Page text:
This is a bit of drama—some National Enquirer stuff for this site—but it does bear on things we’ve discussed recently, viz., the probity of Dr. Deepak Chopra. Besides, it’s a slow news day.
A piece by Tim Farley at Skeptical Software Tools, “Quantum variations in Wikpedia rules: Deepak Chopra and conflict of interest,” shows us that Deepak is still up to no good: using his minions to profusely edit Chopra’s Wikipedia page and then dissimulating about it. (Farley is not only a software developer and security specialist, but a research fellow of the James Randi Educational Foundation.)
Tim sent me the link to his post (which is long and complex yarn, but an intriguing one), and also provided the short version. Only a computer detective could do such a thorough job:
TL;DR version: an editor who has been working on Chopra’s biography on Wikipedia for 5 years turned out to be an employee of Chopra, though they had vehemently & repeatedly denied it. Chopra accidentally “outed” this person by posting an open letter to Wikipedia on his website on November 7 – which was then taken down the same day. Lots of gory details and supporting links in the blog
If you want a bit longer version, but don’t want to read Tim’s whole post, here are some excerpts (quoted verbatim):
The editor who filed the OTRS ticket uses the login name Vivekachudamani. The name refers to an ancient Sanskrit poem about Hindu philosophy, and thus is clearly a pseudonym. Since this person started editing on December 7, 2008 they have made 189 edits, and 112 of those were to actual public articles (as opposed to discussion and other administrative pages which few see).
The user contributions history for this editor shows that all but two of those 112 edits were to the article “Deepak Chopra” – his biography. The two remaining edits were to add Sanjiv Chopra (Deepak’s younger brother) to the list of notable faculty of a particular hospital.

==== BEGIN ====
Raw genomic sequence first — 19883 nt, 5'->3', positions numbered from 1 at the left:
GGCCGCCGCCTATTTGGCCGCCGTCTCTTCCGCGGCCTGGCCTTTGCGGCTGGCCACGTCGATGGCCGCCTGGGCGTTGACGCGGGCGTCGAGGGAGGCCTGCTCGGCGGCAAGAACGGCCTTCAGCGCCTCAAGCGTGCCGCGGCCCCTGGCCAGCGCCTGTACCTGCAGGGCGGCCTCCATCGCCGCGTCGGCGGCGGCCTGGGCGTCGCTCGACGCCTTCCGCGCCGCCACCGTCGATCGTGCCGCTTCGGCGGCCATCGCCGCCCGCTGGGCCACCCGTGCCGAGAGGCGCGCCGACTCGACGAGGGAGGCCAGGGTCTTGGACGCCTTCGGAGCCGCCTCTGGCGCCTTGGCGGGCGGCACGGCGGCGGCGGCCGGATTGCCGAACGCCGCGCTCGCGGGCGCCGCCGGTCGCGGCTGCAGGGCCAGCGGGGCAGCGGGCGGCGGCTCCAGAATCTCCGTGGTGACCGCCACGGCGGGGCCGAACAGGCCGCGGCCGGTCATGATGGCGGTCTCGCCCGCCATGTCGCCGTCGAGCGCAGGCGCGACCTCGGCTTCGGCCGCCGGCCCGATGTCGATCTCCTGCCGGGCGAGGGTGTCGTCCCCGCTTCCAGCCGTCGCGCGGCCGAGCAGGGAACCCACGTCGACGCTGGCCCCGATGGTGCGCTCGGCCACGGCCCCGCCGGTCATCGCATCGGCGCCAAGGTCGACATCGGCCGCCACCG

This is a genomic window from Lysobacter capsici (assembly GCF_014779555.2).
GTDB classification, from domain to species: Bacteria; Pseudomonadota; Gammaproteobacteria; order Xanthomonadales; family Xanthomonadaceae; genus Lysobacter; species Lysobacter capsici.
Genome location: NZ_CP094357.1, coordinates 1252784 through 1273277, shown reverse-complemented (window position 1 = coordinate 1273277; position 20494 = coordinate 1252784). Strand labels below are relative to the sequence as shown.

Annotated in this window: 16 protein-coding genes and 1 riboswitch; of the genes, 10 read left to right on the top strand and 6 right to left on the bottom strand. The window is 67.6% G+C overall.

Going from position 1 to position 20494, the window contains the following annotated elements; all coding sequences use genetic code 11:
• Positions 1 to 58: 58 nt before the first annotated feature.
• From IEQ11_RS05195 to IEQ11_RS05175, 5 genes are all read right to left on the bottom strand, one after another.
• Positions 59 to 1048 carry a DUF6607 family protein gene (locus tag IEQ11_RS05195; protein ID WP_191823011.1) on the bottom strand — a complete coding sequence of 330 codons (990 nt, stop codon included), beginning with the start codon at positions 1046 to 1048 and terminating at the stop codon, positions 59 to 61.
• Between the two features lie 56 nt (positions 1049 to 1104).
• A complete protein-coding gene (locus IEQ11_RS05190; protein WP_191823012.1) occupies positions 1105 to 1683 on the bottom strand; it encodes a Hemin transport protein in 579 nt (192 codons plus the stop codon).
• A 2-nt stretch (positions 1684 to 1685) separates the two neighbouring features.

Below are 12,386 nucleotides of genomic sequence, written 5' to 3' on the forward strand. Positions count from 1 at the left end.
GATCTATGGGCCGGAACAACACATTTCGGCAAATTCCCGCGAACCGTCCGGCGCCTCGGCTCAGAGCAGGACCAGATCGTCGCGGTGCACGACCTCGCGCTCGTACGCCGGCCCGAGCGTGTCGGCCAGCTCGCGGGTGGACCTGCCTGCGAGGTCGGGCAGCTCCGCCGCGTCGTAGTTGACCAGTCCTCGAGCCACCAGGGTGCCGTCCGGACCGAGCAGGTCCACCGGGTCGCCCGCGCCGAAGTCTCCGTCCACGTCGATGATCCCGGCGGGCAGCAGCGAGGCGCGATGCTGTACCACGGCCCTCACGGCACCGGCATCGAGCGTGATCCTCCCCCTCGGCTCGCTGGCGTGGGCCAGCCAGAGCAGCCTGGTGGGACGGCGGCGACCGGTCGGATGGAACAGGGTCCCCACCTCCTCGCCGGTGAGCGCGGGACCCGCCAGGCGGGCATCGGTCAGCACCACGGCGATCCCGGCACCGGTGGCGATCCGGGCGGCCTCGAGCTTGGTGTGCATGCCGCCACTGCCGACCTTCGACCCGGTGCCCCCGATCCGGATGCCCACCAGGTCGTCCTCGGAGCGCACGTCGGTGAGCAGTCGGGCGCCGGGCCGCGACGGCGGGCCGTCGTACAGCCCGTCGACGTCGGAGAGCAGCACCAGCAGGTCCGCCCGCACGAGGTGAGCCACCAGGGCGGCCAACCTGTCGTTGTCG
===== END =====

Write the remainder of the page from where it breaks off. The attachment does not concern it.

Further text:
. . .During the COI discussion, a link was posted by the OTRS volunteer to a web page on the Chopra Foundation website entitled “My Open Letter to Wikipedia” and dated November 7, 2013. Google indexed it the same day at 15:50 UTC and the OTRS volunteer linked to it at 18:36 UTC.
But by 18:51 UTC on that same day it had already been removed from Chopra’s website. (One of the editors even commented: “Whoa – that’s been taken down pretty quickly!”). The page originally resided at this URL: http://www.choprafoundation.org/science-consciousness/my-open-letter-to-wikipedia/ (that page now returns an error). There is an internet web page archival service (I’ve written about them before) that has a copy of this page, and it from that archived copy that I am quoting here. (Do not attempt to link to the archived copy in the comments, per my warning above).
Here are some excerpts from Chopra’s letter:
I’d like to address the unfair and slanted editing of my Wikipedia article. As much as I and the Chopra Center support the ideal of a democratic, open-sourced encyclopedia, serious attention should be paid to bullying editorial gangs who use Wikipedia to further their skeptical agenda. News stories are already appearing to this effect, including a recent spot on BBC World News.
To that end, I’ve attached a letter directed to you from [redacted]….
The part I’ve redacted there is the name of a person. [JAC: that person is the real name of “Vivekachudamani”, whose name Farley can’t reveal because it violates Wikipedia ethics to name editors]